swaths of several inches of rain and increased risk for flash flooding.
Also, potential exists for rather windy conditions Wednesday into
Wednesday evening given anomalously strong LLJ (40+ kts) and
tightening pressure gradient between Upper Midwest low and Mid-Atlantic

Signal appears to be strengthening for less coverage of showers and
storms for a good part of Thursday with subsidence in wake of
departing shortwave. However, by later Thursday afternoon into Friday
morning there is a signal for this being the next round of active
weather, as another moderate amplitude shortwave is shuttled through
the region in fast zonal flow while at the surface a weak cold front
sags into the area and eventually stalls out. Wind fields are not
shown to be as strong, but thermodynamic environment aided by warmer
temps could make this one to watch for strong/severe storms. In
addition, the LLJ is shown to veer with main integrated water vapor
transport aimed to the south/east of cwa, but in close proximity to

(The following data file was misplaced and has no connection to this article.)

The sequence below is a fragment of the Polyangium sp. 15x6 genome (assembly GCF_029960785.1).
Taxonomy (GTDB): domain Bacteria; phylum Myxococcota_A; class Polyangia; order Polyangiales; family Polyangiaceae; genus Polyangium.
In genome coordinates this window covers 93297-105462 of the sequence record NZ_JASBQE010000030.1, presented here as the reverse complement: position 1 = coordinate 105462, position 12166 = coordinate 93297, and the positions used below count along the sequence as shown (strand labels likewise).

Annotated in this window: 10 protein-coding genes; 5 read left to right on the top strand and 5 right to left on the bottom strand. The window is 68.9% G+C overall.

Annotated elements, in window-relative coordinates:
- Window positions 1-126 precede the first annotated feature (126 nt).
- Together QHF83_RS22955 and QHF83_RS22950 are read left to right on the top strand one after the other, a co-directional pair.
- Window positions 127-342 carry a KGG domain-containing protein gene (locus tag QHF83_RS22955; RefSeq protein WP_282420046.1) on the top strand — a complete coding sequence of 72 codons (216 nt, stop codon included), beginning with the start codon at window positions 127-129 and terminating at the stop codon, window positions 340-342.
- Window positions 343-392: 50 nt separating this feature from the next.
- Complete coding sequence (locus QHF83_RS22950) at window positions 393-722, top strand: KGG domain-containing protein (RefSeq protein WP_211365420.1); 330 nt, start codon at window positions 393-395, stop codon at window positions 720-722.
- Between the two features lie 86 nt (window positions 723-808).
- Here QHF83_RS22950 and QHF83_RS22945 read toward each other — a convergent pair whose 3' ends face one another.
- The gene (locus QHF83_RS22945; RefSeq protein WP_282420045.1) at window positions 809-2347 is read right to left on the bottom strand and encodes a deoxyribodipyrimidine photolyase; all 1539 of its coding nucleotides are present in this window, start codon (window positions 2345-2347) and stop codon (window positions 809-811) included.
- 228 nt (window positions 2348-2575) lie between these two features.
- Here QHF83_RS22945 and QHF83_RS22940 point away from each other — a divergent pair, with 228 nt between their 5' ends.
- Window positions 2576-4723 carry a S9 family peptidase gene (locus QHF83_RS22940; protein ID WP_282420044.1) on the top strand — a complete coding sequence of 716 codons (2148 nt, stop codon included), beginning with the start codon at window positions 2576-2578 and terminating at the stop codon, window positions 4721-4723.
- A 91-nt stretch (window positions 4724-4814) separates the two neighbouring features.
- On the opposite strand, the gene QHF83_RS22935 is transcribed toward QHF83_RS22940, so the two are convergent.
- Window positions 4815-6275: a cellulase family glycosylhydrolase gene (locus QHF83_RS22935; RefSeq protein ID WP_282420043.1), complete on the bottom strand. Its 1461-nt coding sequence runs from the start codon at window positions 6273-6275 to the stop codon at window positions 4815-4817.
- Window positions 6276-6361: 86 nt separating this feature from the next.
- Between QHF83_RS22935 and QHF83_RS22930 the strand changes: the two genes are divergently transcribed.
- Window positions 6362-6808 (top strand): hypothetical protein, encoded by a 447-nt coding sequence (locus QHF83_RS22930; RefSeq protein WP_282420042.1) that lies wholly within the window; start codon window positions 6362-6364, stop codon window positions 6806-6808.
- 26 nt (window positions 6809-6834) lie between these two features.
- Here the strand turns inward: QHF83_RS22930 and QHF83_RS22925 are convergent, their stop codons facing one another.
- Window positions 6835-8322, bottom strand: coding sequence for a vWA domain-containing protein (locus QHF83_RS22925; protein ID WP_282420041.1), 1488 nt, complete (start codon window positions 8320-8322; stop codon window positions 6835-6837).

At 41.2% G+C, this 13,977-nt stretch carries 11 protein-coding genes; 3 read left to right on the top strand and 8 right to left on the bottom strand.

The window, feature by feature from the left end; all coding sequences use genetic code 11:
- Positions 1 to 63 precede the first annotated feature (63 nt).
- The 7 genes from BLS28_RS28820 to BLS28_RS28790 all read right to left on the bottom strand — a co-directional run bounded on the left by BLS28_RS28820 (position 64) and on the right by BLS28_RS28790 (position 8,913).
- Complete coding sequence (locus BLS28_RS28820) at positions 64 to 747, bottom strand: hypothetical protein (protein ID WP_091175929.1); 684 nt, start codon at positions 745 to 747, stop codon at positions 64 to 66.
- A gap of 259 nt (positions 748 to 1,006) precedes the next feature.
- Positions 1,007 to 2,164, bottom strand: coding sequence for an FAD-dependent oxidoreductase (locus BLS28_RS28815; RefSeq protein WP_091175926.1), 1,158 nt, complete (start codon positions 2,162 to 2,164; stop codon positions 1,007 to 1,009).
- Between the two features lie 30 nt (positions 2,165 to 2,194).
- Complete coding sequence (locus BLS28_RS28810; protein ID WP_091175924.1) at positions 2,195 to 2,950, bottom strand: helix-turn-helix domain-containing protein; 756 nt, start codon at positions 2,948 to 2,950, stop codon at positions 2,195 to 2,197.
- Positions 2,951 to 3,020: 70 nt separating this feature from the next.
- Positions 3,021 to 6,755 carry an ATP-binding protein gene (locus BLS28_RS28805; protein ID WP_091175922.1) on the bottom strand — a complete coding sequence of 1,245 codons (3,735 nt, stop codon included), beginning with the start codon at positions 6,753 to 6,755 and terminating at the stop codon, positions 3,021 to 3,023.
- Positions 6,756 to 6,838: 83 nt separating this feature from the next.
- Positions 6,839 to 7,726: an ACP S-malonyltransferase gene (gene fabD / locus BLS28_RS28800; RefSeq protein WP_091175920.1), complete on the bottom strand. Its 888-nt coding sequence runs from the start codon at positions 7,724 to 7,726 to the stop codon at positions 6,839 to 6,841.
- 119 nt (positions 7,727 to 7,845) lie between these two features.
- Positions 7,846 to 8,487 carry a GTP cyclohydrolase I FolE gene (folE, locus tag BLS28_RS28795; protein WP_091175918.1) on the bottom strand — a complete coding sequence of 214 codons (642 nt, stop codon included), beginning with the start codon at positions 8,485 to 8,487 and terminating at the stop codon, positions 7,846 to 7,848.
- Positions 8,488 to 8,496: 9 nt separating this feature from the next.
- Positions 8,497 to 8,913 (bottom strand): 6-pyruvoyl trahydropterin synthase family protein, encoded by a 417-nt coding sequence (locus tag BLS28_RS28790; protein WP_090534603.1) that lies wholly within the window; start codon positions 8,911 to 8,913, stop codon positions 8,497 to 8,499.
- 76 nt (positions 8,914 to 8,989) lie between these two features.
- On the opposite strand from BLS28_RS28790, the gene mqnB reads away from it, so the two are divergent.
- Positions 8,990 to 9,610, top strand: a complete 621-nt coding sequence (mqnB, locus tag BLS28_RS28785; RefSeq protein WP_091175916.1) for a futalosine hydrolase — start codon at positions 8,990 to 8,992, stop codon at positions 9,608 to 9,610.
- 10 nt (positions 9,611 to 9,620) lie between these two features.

where additional heavy rain will be possible and perhaps also a concern
for flash flooding if it falls over areas previously saturated from heavy

Still fair amount of disagreement on the pattern with GFS/ECMWF showing
NW flow pattern, and slightly cooler and somewhat drier conditions.
Nonetheless this would be a dirty NW flow being still unsettled and
harboring potential for mainly diurnal driven convection with any
perturbations embedded within the flow. Meanwhile, Canadian model is
showing semi-zonal to SW flow aloft, which would maintain warmer and
closer to normal temps and potential for another decent event later in
the period. Forecast blend looks to be decent merge of these two scenarios.


.AVIATION...(For the 12Z TAFS through 12Z Tuesday Morning)
ISSUED AT 635 AM CDT Mon Jun 26 2017

Two passing upper level disturbances will bring separate rounds
of rain showers to the area through 00z/27. VFR conditions are
expected with the possible exception of isolated MVFR conditions
in the stronger showers. Although not included in the 12z TAFs,
isolated TSRA are possible. After 00z/27, high pressure will build
into the Midwest. The light winds, clear skies, and wet ground may
allow some patchy fog to develop after 06z/27.